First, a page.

The development of young players goes beyond the simple observation of chronological age. Understanding the different stages of game understanding becomes crucial. By integrating the theories of Piaget (1987), Lasierra and Lavega (1993), and the proposal of Ardá and Casal (2003), we can unravel the fundamental phases that mark the path to optimal development in this sport.
The following article explores in detail the egocentric, summative and collective stages, delving into how young footballers go through these phases during their ludological evolution.
Egocentric Stage: The Ball as a Protagonist
In this initial phase, children focus their attention on the ball and its manipulation. Their focus is on individual achievement, disregarding the actions of others. Possession of the ball is their priority, leading to behaviours such as excessive driving the ball with their heads down, excessive dribbling and inefficient space management. This stage highlights a lack of understanding of joint participation.
Summative Stage: Motor Communication and Emerging Collectivity
As youth players progress, they understand motor communication and give way to interaction with others. Although playing actions are still perceived as the sum of individual efforts, there is a growing receptiveness to collective settings. The idea of looking for teammates emerges, improving space management and activating players further away. The transition from psychomotor to socio-motor play begins.
Collective Stage: Individual Sacrifice for Team Success
The last phase is characterised by the ability to sacrifice personal success in favour of collective success. The players show full interaction, generating collective play where integration in the system is total. Space management is precise, associative play is evident, and there is an understanding of when to apply collective or individual solutions.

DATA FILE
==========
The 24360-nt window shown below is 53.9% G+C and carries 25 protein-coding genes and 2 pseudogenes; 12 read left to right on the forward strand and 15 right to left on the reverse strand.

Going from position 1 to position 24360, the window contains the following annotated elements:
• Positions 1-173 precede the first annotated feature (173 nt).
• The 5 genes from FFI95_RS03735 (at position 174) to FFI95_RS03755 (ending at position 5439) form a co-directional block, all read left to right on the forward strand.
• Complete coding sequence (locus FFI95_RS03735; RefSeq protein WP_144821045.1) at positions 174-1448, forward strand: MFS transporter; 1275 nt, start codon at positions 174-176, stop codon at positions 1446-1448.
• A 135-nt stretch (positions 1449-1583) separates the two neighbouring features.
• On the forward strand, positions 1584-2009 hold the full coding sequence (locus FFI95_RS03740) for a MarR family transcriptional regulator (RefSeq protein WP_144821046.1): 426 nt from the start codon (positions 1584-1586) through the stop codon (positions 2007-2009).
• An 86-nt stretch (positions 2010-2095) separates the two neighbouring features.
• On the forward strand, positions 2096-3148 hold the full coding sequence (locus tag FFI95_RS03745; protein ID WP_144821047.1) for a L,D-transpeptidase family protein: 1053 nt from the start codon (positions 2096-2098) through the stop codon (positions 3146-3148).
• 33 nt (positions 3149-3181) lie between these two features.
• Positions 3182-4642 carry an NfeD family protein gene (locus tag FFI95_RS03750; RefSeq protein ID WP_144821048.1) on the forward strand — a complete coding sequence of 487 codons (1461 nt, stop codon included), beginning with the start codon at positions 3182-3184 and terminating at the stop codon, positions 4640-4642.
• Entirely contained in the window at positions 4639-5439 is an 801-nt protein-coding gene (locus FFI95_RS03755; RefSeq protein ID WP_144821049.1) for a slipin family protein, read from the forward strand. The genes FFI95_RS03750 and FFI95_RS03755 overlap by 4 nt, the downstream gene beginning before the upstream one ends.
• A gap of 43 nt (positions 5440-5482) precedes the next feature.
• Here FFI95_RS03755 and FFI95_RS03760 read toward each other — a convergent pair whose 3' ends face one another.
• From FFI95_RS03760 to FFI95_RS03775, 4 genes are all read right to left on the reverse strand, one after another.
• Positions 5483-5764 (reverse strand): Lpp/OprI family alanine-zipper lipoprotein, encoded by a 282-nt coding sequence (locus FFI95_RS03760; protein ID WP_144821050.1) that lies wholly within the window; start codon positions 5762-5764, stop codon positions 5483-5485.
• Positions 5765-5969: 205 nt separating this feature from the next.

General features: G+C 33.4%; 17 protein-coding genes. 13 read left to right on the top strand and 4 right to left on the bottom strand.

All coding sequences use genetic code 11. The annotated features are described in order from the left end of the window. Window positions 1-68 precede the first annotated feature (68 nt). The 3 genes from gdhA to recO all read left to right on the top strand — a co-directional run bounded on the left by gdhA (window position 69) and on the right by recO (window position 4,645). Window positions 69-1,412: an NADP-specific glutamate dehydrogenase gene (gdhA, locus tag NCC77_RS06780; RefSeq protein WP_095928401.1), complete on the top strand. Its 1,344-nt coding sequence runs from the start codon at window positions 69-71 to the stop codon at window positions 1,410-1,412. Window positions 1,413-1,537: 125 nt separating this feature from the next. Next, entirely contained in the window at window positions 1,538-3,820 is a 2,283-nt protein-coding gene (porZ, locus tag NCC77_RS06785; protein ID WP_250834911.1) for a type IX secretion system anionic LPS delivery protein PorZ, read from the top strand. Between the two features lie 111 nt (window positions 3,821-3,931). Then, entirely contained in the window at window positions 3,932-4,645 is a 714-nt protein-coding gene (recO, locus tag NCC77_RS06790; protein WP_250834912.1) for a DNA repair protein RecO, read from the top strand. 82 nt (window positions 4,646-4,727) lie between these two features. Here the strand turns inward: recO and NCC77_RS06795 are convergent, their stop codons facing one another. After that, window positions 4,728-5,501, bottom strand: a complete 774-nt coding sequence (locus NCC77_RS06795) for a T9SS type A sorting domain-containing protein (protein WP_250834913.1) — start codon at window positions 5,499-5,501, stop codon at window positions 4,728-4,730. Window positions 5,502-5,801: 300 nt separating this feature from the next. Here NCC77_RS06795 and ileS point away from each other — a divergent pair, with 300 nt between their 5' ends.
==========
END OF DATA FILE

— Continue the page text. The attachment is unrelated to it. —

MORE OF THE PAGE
Therefore, contrary to common belief, evolution in these stages does not follow a strict chronological age line. The progression depends on experiences and cognitive development, marked by processes of accommodation and assimilation according to Piaget (1987).
Differentiating chronological parameters is not necessary, but an understanding of the stages of play is crucial. It clearly determines the level of knowledge and learning of a player, conditioning the approach in the teaching-learning process. It is essential to align training sessions with the stage of game understanding in order to enhance the development of the player.
In conclusion, knowing the stages of game understanding is essential to effectively guide the development of players. While age may be an indicator, a focus on ludological development provides a more accurate picture of individual needs. This ensures an educational approach that is tailored to each player’s skills and knowledge, encouraging holistic growth in the sport of football.